Salmonella strains secrete recombinant proteins and introduce a heterologous protein into the extracellular environment. Salmonella strains use a type III secretion system (T3SS) to deliver cytoplasmic effector proteins into host cells . In most T3SS-secreted proteins, Salmonella uses the N-terminal region for the signal for secretion of the target protein . When several antigenic peptides are fused to the secretion domain of effector protein SopE of S. Typhimurium or YopE of Yersinia enterocolitica, the recombinant proteins are exported in a T3SS-dependent manner, resulting in activation of an immune response in mouse models [6, 7]. S. Typhimurium possesses two T3SSes encoded by Salmonella pathogenicity islands (SPIs) 1 and 2; SPI-1 is required for invasion of non-phagocytic epithelial cells, and SPI-2 for replication and survival in macrophages .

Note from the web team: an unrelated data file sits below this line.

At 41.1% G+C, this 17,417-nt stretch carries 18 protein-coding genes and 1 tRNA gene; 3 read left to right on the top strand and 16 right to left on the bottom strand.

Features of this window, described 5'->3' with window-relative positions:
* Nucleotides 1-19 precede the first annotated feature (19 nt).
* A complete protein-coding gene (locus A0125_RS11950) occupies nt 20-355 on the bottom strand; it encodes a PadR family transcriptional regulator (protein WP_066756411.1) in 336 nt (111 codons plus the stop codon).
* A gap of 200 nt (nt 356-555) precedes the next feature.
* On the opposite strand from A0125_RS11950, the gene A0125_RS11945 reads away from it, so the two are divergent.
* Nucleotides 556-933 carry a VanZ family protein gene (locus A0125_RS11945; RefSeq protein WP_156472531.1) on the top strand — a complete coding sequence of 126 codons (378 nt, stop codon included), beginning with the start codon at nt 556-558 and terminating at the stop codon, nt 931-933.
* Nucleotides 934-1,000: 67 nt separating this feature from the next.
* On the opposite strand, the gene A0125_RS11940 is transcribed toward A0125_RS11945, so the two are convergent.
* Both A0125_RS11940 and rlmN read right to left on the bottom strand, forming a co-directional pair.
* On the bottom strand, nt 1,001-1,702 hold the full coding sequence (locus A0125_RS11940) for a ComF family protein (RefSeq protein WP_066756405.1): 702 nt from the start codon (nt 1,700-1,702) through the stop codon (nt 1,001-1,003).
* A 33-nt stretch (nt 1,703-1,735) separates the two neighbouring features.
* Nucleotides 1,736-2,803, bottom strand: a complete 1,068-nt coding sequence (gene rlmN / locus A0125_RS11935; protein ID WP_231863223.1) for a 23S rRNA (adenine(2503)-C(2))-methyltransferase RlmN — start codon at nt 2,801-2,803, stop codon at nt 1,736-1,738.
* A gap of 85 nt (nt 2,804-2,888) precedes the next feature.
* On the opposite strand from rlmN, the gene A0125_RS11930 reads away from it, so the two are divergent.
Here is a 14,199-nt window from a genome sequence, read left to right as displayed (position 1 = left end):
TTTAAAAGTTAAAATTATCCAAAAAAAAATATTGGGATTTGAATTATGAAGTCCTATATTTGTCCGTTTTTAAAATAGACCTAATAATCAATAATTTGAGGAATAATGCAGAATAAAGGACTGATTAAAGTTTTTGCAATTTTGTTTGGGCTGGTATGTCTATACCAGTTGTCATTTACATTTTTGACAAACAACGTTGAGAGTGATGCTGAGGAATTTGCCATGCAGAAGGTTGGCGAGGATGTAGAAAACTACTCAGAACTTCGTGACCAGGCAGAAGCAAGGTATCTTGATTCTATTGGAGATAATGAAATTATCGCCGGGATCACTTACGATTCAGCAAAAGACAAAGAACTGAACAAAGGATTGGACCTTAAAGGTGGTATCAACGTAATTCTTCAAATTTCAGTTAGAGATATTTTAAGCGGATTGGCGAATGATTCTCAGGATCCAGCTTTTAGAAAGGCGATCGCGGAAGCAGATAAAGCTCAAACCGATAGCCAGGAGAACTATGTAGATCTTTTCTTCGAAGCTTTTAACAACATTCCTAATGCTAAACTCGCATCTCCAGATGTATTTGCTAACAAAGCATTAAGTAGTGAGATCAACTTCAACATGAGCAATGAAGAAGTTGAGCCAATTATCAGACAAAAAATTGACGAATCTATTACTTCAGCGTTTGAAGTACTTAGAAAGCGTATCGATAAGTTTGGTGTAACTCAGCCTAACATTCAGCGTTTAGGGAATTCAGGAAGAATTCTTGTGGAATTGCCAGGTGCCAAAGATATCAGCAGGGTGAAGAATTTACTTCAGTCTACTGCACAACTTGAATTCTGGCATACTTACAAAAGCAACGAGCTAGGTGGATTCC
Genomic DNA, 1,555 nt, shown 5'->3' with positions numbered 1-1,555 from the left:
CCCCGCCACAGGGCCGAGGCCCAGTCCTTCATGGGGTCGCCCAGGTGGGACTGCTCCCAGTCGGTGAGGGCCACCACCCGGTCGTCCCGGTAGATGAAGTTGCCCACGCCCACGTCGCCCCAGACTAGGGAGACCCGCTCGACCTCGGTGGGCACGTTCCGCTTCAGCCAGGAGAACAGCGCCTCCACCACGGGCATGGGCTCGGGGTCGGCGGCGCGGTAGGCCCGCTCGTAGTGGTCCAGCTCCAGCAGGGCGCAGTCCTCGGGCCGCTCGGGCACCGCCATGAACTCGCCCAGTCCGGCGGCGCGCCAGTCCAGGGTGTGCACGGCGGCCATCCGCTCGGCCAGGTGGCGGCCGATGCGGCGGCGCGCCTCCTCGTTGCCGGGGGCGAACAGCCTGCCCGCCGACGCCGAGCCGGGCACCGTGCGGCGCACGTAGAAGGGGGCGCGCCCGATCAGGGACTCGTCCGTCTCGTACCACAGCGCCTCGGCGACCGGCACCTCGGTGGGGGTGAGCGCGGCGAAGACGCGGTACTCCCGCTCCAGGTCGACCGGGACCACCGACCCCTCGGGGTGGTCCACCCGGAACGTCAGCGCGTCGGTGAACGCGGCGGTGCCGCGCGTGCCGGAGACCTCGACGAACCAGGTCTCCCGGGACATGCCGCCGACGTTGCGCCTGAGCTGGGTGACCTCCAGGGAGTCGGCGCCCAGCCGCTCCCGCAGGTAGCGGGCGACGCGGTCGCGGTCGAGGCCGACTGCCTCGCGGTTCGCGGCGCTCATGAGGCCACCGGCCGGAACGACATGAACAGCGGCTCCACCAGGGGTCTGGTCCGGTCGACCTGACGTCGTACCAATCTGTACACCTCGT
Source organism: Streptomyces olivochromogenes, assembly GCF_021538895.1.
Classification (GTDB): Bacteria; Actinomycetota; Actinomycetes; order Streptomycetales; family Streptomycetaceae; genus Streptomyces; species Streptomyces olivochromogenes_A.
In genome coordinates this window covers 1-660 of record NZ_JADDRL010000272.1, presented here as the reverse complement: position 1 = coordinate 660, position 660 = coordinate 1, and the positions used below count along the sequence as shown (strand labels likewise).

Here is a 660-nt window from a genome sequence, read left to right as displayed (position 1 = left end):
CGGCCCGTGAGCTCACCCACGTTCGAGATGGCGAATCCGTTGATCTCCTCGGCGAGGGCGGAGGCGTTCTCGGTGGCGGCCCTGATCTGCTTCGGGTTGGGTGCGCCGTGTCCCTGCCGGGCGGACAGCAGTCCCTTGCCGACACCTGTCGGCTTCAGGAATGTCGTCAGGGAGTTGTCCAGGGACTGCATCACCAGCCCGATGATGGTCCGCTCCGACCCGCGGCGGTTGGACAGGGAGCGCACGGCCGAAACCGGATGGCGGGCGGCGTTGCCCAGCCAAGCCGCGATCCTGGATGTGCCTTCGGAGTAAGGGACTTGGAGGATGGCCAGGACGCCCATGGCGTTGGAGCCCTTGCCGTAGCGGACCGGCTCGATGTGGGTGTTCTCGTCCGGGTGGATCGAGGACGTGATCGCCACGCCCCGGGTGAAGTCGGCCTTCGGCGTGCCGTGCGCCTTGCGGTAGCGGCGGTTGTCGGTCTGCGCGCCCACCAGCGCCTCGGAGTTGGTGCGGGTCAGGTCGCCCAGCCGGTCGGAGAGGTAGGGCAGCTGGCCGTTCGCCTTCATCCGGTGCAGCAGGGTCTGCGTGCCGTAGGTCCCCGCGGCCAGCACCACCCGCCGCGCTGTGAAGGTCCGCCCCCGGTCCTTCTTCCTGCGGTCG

Salmonella has also been exploited as an antitumor agent that is capable of preferentially amplifying within a tumor and inhibiting its growth [8, 9]. In an effort to enhance therapeutic efficacy, this approach has been combined with a gene-directed enzyme/prodrug therapy . For example, auxotrophic S. Typhimurium expressing prodrug-converting enzymes has been generated by transformation with a prokaryotic expression vector encoding herpes simplex virus thymidine kinase  or by chromosomal insertion of the Escherichia coli cytosine deaminase gene . Salmonella has also been engineered for the transfer of prokaryotic and eukaryotic expression plasmids into host cells . Oral administration of genetically modified Salmonella carrying a eukaryotic expression plasmid encoding interferon-gamma (IFN-γ) restores the production of this cytokine in the macrophages in mice . When delivered orally to mice, S. Typhimurium carrying eukaryotic expression vectors encoding cytokines (i.e., interleukin-12 or GM-CSF) increases cytokine concentrations and exerts antitumor effects . Thus, it should be feasible to use Salmonella strains transformed with eukaryotic expression vectors to deliver various effector molecules to cancer cells or skin inflammation sites, with the goal of enhancing therapeutic activity.